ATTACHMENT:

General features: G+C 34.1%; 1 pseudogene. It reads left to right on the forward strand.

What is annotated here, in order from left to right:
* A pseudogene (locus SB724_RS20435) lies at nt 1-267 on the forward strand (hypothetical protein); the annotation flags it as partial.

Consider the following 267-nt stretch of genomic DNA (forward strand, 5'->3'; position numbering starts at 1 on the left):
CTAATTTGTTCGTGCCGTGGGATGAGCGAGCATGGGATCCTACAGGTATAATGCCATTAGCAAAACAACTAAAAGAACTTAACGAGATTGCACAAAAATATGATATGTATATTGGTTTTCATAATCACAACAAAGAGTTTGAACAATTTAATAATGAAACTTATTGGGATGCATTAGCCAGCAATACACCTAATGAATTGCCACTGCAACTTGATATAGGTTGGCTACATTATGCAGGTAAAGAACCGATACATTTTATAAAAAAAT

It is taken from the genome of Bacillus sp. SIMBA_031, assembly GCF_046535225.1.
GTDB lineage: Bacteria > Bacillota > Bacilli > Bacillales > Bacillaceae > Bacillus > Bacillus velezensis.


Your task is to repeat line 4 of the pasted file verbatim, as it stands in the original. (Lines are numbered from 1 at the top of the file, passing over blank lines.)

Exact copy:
Consider the following 267-nt stretch of genomic DNA (forward strand, 5'->3'; position numbering starts at 1 on the left):